Great Throughts Treasury

A database of quotes

Related Quotes

Thomas Hobbes

For... what liberty is; there can no other proof be offered but every man’s own experience, by reflection on himself, and remembering what he useth in his mind, that is, what he himself meaneth when he saith an action... is free. Now he that reflecteth so on himself, cannot but be satisfied... that a free agent is he that can do if he will, and forbear if he will; and that liberty is the absence of external impediments. But to those that out of custom speak not what they conceive, but what they heard, and are not able, or will not take the pains to consider what they think when they hear such words, no argument can be sufficient, because experience and matter of fact are not verified by other men’s arguments, but by every man’s own sense and memory.

Absence | Action | Argument | Character | Custom | Experience | Liberty | Man | Memory | Men | Mind | Reflection | Sense | Will | Words | Think |

Oliver Wendell Holmes, Sr.

Life is a romantic business. It is painting a picture, not doing a sum; but you have to make the romance, and it will come to the question how much fire you have in your belly.

Business | Character | Life | Life | Question | Romance | Will |

Josiah Gilbert Holland, also Joshua Gilbert Holland

It is not a question how much a man knows, but what use he makes of what he knows; not a question of what he has acquired, but how he has been trained, but of what he is, and what he can do.

Character | Man | Question |

Max Horkheimer

Good will, solidarity and wretchedness, and the struggle for a better world have now thrown off their religious garb. The attitude of today’s martyrs is no longer patience but action; their goal is no longer their own immortality in the after-life but the happiness of men who come after them for whom they know how to die.

Action | Better | Character | Good | Immortality | Life | Life | Martyrs | Men | Patience | Struggle | Will | World | Happiness |

Aldous Leonard Huxley

Immortality is participation in the eternal now of the divine Ground: survival is persistence in one of the forms of time. Immortality is the result of total deliverance.

Character | Eternal | Immortality | Persistence | Survival | Time |

William James

The problem with the man is less what act he shall now choose to do, than what being he shall now resolve to become.

Character | Man |

Arianna Huffington, born Arianna Stassinopoulos

Consumption, celebrity and the quest for perfection in this world are all subject to the law of diminishing returns: each successive acquisition and achievement will mean less than the one before. Diminishing returns are finally leading to diminished expectations about the promise of finding happiness without caring for our souls. Perhaps we are now ready to reject the hucksters of materialisms that have lured us down so many dead ends, and start again on the road that will lead us back to God.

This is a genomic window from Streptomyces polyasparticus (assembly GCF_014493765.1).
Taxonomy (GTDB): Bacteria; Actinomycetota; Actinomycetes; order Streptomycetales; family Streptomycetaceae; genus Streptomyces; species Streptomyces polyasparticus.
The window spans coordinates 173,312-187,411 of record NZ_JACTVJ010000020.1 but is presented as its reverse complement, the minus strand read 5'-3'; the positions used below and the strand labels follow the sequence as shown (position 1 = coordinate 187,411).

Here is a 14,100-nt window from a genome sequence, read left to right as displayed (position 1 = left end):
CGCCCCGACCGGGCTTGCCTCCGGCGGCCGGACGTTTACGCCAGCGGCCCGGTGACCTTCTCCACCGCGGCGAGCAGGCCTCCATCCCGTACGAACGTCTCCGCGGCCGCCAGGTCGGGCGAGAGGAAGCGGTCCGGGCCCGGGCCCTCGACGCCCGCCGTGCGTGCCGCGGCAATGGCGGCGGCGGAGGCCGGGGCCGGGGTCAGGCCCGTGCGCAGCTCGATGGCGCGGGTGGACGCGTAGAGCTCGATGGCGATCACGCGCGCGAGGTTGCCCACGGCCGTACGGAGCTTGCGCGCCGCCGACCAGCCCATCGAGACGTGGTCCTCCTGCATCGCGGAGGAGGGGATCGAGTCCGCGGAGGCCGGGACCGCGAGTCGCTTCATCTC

Achievement | Character | Ends | God | Law | Perfection | Promise | Will | World | Happiness |

David Hume

Reason is the discovery of truth or falsehood. Truth or falsehood consists in an agreement or disagreement either to the real relations of ideas, or to real existence and matter of fact. Whatever, therefore, is not susceptible of this agreement or disagreement, is incapable of being true or false, and can never be an object of our reason. Now ‘tis evident our passions, volitions, and actions, are not susceptible of any such agreement or disagreement; being original facts and realities, complete in themselves, and implying no reference to other passions, volitions, and actions. ‘Tis impossible, therefore, they can be pronounced either true or false, and be either contrary or conformable to reason.

Character | Disagreement | Discovery | Existence | Falsehood | Ideas | Object | Reason | Truth | Discovery |

Aldous Leonard Huxley

Knowledge of what is happening now does not determine the event. What is ordinarily called God’s foreknowledge is in reality a timeless now-knowledge, which is compatible with the freedom of the human creature’s will in time.

Character | Freedom | God | Knowledge | Reality | Time | Will |

Arianna Huffington, born Arianna Stassinopoulos

I began to accept that the meaning of life, even the purpose of the pain that accompanies it, would be found not in the question I asked of life, but in the questions life asked of me.

Character | Life | Life | Meaning | Pain | Purpose | Purpose | Question |

Gloria D. Karpinski

We draw to ourselves what we really want, not what we think we want. It’s not a bad idea to ask ourselves now and then, Whose truth are we living? Whose dream are we dreaming?

Character | Truth | Think |

Carl Jung, fully Carl Gustav Jung